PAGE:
Minkler v. Safeco Ins. Co. of America is the controlling authority on this issue (Minkler v. Safeco Ins. Co. of America (2010) 49 Cal.4th 315.) In Minkler, a Little League coach was sued by a player for sexual molestation. The player also sued the coach’s mother for negligent supervision and failure to prevent the molestations in her home. The coach and the mother committed independent torts, but the coach’s intentional actions did not preclude the mother from coverage. Although insurance does not usually cover intentional injuries, the Court stated, “[t]here is no overriding policy reason why a person injured by sexual abuse should be denied compensation for the harm from insurance coverage purchased by the negligent facilitator.”

If the Court had decided in Liberty’s favor, employers would not be covered for claims of negligent hiring, retention, or supervision in situations where employees engage in intentional actions, a result that would be fundamentally inconsistent with existing California case law. For that reason, the court ruled in favor of L&M, stating that, “absent an applicable exclusion, employers may legitimately expect coverage for [claims of negligent hiring, retention, or supervision whenever the employee’s conduct is deliberate] under comprehensive general liability insurance policies, just as they do for other claims of negligence.” This holding protects the reasonable expectations of policyholders and makes clear that the coverage analysis should be focused on the conduct alleged against the particular insured seeking coverage. Thus, if there are claims against multiple actors, the specific claims against each individual actor need to be analyzed separately.

The California Supreme Court’s decision will have implications beyond the employment situation dealt with in the case; for instance, the Court ordered briefing deferred in Travelers Property Casualty Co. of America v. Actavis, Inc., Case No. S245867, pending this decision. In that case, the Court will consider whether Travelers owed its pharmaceutical company insured a duty to defend or indemnify in an action involving underlying claims involving liabilities arising from the sale and marketing of opioids. We will report on that decision as soon as it comes down.

Utah Reverses Course on Apportioning Costs of Defense to Policyholders

Jason W. Crowell – January 25, 2012

A recent Utah Supreme Court decision could result in significant benefits to some policyholders in Utah’s construction industry. The case, Ohio Casualty Insurance Co. v. Unigard Insurance Co., 2012 UT 1, concerned a fight between two insurers about how to split the costs of defending a lawsuit brought against their policyholder, Cloud Nine. For policyholders, the most notable aspect of the decision centers on the fact that Cloud Nine was uninsured for about six months between the end of Ohio Casualty’s policy and the beginning of Unigard’s policy.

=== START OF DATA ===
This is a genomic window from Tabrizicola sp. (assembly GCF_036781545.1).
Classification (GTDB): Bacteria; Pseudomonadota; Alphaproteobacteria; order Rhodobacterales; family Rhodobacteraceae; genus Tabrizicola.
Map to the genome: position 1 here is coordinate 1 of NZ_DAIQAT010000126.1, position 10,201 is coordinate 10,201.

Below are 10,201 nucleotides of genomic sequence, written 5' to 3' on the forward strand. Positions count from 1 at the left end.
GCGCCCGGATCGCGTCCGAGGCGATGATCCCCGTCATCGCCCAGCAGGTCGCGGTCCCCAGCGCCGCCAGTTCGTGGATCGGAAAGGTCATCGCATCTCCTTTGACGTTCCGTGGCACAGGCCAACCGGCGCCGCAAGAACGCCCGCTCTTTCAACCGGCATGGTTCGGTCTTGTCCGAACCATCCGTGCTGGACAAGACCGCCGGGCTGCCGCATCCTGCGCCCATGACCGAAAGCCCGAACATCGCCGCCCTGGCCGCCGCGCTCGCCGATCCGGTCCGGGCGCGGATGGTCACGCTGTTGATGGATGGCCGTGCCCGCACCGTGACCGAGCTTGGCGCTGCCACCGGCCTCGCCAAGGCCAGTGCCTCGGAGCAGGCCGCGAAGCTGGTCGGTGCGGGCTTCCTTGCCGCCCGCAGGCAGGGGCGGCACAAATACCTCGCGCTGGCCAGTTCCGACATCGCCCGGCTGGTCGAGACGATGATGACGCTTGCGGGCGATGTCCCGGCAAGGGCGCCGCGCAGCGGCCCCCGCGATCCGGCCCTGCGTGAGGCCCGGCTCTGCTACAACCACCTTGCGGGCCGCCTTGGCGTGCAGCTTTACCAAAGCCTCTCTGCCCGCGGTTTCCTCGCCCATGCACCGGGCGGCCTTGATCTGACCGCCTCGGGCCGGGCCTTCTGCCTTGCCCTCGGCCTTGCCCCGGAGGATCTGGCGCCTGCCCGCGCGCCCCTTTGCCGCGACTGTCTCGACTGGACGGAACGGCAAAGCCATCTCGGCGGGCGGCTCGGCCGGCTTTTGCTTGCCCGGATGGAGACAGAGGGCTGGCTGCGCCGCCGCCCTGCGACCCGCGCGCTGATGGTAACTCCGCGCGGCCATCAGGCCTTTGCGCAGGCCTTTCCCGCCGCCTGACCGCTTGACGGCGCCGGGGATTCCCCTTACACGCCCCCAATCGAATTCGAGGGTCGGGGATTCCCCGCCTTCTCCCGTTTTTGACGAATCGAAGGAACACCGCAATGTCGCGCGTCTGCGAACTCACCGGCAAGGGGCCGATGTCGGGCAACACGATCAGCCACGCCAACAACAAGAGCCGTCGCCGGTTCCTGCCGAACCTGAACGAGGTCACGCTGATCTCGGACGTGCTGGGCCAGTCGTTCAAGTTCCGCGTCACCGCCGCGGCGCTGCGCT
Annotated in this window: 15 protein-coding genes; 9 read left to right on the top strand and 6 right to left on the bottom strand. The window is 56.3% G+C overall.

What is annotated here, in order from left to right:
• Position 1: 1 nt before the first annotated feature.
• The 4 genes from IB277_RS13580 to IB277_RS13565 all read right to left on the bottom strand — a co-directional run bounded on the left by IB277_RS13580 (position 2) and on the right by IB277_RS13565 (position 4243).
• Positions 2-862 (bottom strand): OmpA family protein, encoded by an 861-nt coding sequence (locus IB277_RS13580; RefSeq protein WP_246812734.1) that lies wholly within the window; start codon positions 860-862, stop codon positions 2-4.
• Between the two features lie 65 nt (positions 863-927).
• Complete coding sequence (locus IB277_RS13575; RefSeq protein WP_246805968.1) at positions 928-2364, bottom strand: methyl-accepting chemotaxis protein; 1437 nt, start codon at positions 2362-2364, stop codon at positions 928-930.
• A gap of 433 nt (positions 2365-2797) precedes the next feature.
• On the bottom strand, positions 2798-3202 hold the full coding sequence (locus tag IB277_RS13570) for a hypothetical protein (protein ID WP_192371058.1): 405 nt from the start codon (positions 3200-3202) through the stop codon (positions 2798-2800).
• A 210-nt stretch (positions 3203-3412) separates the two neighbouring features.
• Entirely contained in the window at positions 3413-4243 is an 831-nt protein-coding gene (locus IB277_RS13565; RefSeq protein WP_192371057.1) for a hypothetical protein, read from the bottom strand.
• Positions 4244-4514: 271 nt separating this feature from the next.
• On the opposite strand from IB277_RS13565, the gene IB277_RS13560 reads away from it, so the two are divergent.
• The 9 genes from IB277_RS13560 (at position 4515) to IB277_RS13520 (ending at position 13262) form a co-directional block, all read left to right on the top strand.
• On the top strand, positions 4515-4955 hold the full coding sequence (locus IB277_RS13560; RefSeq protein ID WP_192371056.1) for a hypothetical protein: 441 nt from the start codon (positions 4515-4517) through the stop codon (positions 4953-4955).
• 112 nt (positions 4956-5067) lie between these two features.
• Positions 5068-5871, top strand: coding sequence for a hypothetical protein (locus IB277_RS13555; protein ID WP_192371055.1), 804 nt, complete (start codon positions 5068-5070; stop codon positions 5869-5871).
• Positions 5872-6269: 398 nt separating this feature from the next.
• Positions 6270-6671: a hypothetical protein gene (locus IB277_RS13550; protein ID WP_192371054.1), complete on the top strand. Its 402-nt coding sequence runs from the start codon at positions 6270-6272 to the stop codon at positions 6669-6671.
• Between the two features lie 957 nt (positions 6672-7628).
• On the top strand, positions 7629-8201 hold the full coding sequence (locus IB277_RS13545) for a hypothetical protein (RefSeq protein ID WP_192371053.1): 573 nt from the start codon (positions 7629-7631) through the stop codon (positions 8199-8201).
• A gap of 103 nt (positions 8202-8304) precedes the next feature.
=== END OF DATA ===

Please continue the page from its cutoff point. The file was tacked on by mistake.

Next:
Ohio Casualty argued that Cloud Nine should have paid a portion of its defense costs based on the length of time it was uninsured. The court disagreed, noting that because both insurers reserved the right to control all aspects of the defense, “it would be inequitable to apportion any defense costs to an insured who has no power to select counsel or negotiate rates and no voice in deciding whether to settle the suit,” and therefore “it would be inequitable to hold the insured responsible for the share of defense costs attributable to the time period during which it was uninsured.”

The Ohio Casualty decision is significant because it effectively overrules part of the influential case of Sharon Steel Corp. v. Aetna Casualty & Surety Co., 931 P.2d 127 (Utah 1997), in which the court held that defense costs should be apportioned to an insured for those periods when it was without coverage.

For policyholders who have had a gap in liability coverage, the Ohio Casualty decision could provide a lifeline. Virtually all liability policies that obligate an insurer to defend its insured—including CGL, professional liability, employers’ liability, and pollution coverage policies—contain language that gives the insurer the right to control significant aspects of the defense. Thus, Ohio Casualty could apply in many coverage gap situations. Moreover, the complexity of many construction disputes makes an insurer’s duty to defend an extremely valuable aspect of coverage. Insurance industry statistics show that the cost of defending a complex commercial case can range as high as 77 cents for every 23 cents paid out to claimants. Scott C. Turner, Insurance Coverage of Construction Disputes § 7:1 (Nov. 2009). Depending on the complexity of the dispute and the length of the coverage gap at issue, the Ohio Casualty decision could spare construction industry policyholders from paying defense costs that could easily tally hundreds of thousands of dollars.

via Utah reverses course on apportioning costs of defense to policyholders – Lexology.